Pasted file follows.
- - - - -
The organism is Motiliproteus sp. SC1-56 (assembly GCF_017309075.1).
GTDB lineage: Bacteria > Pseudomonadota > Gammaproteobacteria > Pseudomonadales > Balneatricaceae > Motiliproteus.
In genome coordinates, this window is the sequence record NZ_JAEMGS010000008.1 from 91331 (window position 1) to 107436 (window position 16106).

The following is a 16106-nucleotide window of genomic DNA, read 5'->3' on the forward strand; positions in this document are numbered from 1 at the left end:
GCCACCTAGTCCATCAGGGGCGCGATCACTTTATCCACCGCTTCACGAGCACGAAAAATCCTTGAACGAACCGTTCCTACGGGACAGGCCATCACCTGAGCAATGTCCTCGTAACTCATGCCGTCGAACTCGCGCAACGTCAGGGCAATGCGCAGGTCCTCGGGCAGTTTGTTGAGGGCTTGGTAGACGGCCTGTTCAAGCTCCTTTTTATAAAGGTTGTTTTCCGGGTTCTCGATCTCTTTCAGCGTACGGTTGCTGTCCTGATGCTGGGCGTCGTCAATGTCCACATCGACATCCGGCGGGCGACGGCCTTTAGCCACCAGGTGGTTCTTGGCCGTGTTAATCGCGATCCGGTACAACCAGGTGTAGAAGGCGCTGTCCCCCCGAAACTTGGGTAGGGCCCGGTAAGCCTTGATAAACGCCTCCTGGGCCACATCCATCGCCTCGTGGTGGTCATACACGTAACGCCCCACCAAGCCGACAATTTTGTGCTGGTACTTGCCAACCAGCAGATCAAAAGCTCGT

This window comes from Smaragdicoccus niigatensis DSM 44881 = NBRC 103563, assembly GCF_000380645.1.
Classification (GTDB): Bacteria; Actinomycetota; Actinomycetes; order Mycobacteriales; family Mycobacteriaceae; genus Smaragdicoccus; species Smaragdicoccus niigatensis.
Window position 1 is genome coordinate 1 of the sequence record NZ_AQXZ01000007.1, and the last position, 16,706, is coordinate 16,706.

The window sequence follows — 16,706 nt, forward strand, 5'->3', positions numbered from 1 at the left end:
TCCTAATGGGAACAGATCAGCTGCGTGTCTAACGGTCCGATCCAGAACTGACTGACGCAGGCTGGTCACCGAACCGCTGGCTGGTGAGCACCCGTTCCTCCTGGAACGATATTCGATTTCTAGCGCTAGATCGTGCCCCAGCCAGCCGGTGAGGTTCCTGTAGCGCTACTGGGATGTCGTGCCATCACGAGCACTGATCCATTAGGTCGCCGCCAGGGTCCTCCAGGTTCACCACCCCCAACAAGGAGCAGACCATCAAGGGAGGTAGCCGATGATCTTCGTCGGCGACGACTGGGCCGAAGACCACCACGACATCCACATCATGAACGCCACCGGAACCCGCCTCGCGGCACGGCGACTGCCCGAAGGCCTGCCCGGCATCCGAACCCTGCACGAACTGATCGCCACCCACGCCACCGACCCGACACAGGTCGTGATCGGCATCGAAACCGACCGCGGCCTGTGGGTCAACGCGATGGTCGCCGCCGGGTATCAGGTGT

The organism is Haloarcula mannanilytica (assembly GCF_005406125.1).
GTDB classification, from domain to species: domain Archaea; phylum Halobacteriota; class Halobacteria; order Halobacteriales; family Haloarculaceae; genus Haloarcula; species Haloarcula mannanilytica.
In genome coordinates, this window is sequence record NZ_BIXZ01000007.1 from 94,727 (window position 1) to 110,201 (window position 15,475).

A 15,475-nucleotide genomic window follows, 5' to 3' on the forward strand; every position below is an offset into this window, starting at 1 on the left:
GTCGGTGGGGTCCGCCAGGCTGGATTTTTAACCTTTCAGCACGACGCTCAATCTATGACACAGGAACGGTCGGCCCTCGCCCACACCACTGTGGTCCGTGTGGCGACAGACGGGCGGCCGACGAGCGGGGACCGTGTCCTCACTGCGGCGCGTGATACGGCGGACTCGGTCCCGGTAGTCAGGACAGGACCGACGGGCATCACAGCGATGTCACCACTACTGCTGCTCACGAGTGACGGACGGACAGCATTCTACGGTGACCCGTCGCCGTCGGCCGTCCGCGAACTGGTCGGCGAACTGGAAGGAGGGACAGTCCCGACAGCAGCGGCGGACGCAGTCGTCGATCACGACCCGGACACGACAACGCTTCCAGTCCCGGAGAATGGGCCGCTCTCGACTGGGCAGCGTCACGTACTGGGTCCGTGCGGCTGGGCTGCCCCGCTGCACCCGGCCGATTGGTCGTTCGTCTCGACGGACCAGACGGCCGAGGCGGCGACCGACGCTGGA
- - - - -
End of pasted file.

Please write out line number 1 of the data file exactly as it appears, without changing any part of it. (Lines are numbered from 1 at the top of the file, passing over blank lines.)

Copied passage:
The organism is Motiliproteus sp. SC1-56 (assembly GCF_017309075.1).